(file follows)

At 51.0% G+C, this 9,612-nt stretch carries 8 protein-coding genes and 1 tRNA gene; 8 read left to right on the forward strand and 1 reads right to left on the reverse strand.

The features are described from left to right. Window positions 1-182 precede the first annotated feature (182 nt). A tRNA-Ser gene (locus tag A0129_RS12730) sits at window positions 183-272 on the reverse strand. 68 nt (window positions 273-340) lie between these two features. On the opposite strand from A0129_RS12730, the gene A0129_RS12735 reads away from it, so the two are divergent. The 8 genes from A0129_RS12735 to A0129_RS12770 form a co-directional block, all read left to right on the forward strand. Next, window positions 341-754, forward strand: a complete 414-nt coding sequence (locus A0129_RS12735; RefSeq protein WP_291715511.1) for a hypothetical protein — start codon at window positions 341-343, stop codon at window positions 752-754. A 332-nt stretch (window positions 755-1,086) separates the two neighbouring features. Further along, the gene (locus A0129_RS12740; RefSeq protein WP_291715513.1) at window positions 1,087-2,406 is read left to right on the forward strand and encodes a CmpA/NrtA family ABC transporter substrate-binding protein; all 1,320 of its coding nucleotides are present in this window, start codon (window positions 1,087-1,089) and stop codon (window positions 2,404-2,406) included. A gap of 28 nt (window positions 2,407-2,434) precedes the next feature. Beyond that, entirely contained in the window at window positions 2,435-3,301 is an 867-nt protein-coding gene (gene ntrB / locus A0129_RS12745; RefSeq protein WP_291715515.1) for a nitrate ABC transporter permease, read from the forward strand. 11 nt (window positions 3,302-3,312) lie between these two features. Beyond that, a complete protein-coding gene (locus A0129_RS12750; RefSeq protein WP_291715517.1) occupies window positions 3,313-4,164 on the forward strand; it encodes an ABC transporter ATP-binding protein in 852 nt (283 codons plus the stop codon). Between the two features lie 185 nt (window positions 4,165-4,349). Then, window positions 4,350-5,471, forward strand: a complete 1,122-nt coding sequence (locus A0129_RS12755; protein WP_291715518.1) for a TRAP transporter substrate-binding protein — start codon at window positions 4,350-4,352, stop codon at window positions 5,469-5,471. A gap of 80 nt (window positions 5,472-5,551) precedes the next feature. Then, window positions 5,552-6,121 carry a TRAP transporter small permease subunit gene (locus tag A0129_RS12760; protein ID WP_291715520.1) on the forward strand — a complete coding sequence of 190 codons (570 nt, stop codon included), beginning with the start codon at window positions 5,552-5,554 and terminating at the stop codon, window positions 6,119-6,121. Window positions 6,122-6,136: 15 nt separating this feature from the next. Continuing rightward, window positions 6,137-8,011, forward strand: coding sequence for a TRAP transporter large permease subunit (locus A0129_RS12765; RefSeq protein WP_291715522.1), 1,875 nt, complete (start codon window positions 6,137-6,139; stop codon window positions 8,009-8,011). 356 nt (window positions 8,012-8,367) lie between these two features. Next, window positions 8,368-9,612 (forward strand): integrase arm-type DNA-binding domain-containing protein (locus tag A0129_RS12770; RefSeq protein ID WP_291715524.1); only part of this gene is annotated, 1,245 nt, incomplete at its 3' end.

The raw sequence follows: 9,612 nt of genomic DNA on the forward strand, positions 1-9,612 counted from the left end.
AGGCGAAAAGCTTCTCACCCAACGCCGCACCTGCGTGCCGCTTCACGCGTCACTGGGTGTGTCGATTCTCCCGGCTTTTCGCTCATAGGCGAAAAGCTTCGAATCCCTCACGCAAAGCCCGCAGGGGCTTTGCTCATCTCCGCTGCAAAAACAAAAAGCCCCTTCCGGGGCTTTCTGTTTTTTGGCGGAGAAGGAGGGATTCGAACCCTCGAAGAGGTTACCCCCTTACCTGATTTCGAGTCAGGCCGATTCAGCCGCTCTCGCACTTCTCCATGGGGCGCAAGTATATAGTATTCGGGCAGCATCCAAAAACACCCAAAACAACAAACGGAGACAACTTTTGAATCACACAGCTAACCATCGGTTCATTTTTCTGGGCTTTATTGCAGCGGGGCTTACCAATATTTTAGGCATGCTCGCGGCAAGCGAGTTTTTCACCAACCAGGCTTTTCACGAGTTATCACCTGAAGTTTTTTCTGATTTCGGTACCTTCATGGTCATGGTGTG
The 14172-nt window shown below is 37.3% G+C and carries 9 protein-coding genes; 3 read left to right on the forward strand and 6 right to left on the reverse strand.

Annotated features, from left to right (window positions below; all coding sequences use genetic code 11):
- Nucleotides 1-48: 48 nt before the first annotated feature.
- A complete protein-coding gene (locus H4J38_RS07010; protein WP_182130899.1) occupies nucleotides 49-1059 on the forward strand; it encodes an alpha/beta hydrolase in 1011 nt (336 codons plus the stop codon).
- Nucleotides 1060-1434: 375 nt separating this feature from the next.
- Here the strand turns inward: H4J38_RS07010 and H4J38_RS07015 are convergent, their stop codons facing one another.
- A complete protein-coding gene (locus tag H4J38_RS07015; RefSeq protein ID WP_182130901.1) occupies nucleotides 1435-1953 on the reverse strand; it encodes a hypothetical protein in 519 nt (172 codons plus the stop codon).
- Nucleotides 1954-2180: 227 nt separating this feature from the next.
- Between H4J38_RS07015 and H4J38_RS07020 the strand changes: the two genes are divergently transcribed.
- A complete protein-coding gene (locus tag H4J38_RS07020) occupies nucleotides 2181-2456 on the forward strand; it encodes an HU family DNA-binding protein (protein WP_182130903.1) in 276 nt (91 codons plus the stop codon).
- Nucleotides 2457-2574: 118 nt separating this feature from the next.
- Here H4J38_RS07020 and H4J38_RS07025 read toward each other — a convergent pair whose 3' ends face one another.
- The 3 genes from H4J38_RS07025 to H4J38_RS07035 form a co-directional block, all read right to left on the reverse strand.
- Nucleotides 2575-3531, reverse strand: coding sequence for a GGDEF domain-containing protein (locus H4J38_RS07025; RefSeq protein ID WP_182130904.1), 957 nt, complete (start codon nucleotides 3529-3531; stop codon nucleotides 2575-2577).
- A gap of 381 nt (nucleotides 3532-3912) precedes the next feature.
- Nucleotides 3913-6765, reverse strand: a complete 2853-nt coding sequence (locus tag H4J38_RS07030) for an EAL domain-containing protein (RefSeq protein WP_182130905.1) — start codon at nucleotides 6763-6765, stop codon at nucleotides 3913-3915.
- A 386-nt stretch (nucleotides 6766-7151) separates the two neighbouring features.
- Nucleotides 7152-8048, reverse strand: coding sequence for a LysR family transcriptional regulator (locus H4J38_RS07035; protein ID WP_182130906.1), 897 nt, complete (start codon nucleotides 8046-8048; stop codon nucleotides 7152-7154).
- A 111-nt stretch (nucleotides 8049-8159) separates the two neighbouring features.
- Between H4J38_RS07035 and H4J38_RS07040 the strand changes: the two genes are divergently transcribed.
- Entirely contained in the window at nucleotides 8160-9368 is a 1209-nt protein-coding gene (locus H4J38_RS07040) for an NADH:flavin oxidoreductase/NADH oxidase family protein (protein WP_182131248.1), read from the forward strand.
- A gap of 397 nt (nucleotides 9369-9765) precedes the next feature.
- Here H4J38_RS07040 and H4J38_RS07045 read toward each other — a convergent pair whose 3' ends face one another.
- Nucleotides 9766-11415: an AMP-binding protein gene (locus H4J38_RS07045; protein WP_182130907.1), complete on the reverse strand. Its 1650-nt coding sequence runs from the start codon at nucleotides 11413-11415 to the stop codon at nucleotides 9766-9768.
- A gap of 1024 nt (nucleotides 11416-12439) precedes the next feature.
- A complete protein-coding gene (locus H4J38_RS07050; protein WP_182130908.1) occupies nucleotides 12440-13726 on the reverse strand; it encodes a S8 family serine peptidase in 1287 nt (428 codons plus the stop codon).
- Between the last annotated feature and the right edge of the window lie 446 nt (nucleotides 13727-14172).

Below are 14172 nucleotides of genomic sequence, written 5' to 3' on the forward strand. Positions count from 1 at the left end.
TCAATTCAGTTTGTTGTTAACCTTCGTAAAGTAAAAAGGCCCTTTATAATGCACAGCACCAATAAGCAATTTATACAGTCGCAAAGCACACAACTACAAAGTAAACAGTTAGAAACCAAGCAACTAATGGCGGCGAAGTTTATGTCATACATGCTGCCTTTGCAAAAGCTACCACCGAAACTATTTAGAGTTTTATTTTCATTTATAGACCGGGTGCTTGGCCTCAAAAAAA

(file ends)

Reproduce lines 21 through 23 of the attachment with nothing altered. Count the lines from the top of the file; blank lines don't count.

- A 386-nt stretch (nucleotides 6766-7151) separates the two neighbouring features.
- Nucleotides 7152-8048, reverse strand: coding sequence for a LysR family transcriptional regulator (locus H4J38_RS07035; protein ID WP_182130906.1), 897 nt, complete (start codon nucleotides 8046-8048; stop codon nucleotides 7152-7154).
- A 111-nt stretch (nucleotides 8049-8159) separates the two neighbouring features.